Stone Mountain Park seeks pitches for creation of truth-telling exhibit

April 20, 2021 Stone Mountain - Aerial photograph shows Memorial Hall (foreground) and Confederate Memorial Carving (background) at Stone Mountain Park on Tuesday, April 20, 2021. (Hyosub Shin / Hyosub.Shin@ajc.com)
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April 20, 2021 Stone Mountain - Aerial photograph shows Memorial Hall (foreground) and Confederate Memorial Carving (background) at Stone Mountain Park on Tuesday, April 20, 2021. (Hyosub Shin / Hyosub.Shin@ajc.com)

Credit: HYOSUB SHIN / AJC

Credit: HYOSUB SHIN / AJC

Leaders at Stone Mountain Park have now issued a formal call for museum companies interested in creating a new exhibit to “tell the truth” about the history of the world’s largest Confederate monument.

But the timeline for such an exhibit’s creation is long — and plenty of questions and concerns remain.

After months of sustained pressure from local activists to make changes at the state-run park, the board of the Stone Mountain Memorial Association announced in April that it intended to create a new on-site museum exhibit. The exhibit, officials said, would seek to provide a more complete historical context for the park, its massive mountainside carving of Confederate leaders and other tributes to the Civil War South.

The mountain has no direct historical connection to the Civil War but was the birthplace of the second Ku Klux Klan. The carving of Jefferson Davis, Stonewall Jackson and Robert E. Lee was originally conceived during the Jim Crow era of the early 1900s but not finished until decades later, when historians say state leaders commissioned its completion as an expression of their displeasure with federally mandated desegregation.

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Earlier this week, the memorial association issued a formal solicitation asking museum companies interested in creating such an exhibit to submit their proposals.

Memorial association CEO Bill Stephens said he had already heard from two or three major exhibit companies who were intrigued by the project, which he envisions as having “Smithsonian-like” quality.

“It’s important,” Stephens said, “and it’s going to be historic.”

The call for proposals asks interested companies to submit detailed conceptual plans for a 4,000-square-foot exhibit space on the second floor of Stone Mountain Park’s existing Memorial Hall building. It says that “current scholarship calls for a reexamination of the memorial’s history and the development of new interpretation,” but otherwise provides only a few specifics about that history.

Stephens said that wasn’t necessary.

“These companies know the issues very well, and they’re used to doing controversial projects and those of a historic nature,” Stephens said. “So we just think it’s understood that they would do their research on the history and present what they think is a true, accurate and factual telling of the story.”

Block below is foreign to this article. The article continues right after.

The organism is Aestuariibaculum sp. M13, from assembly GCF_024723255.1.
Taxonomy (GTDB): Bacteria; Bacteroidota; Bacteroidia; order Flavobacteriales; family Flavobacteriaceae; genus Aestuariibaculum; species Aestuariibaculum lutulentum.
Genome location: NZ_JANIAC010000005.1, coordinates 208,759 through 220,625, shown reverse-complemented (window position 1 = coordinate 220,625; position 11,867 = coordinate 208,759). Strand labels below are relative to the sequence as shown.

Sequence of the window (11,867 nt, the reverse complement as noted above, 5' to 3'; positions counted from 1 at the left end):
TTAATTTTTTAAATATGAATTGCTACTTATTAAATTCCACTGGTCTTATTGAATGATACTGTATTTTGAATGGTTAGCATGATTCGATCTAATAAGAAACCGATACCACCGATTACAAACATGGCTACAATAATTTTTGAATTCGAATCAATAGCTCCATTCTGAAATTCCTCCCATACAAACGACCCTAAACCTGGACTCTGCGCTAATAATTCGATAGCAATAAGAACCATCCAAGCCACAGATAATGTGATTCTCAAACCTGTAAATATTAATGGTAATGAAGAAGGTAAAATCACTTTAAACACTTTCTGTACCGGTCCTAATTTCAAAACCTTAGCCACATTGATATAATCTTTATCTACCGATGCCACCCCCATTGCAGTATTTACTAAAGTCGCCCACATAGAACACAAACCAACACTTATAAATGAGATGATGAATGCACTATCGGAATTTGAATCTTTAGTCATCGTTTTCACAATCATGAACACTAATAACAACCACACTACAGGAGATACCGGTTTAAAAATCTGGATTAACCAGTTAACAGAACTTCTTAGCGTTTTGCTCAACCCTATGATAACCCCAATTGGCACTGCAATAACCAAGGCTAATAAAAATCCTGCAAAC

An “open house” for potential bidders is scheduled for January, and proposals are not due until April 12, 2022. Development of the full exhibit plan would not be completed until early 2023, documents said.

Stephens attributed the lengthy timeline to the complexity of the undertaking.

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A separate committee intended to help steer the exhibit’s content, meanwhile, still has not been assembled.

The committee, which Stephens and memorial association board chair Abraham Mosley have said will include community leaders and historians, was cleared to be created more than five months ago. While the memorial association board would maintain final approval, committee members would weigh in on suggestions and proposals from the company tasked with physically creating the exhibit.

Leaders originally predicted a relatively quick timeline for the committee’s selection process, but it has seemingly been harder than anticipated to attract potential committee members.

“A couple of historians that we talked with, to their credit, wanted to see some progress and actually know that it was going to be done,” Stephens said Wednesday. “By posting the [request for proposals] and by saying publicly that we’re actually doing this, that certainly helps in recruitment.”

Some activists, meanwhile, are skeptical about the entire process. They’re also more focused on advocating for other, quicker changes that could be made at the park.

Those include changing the names of streets that honor Confederate leaders and the name of the park’s Venable Lake. That body of water honors Samuel Venable, a Klansman whose family owned Stone Mountain and granted Confederate groups the original permission to create a carving on its northern face.

“None of these projects [like the museum exhibit] really do anything,” said Bona Allen, a leader of the Stone Mountain Action Coalition. “They’re not doing anything to remove names of KKK leaders from lakes.”

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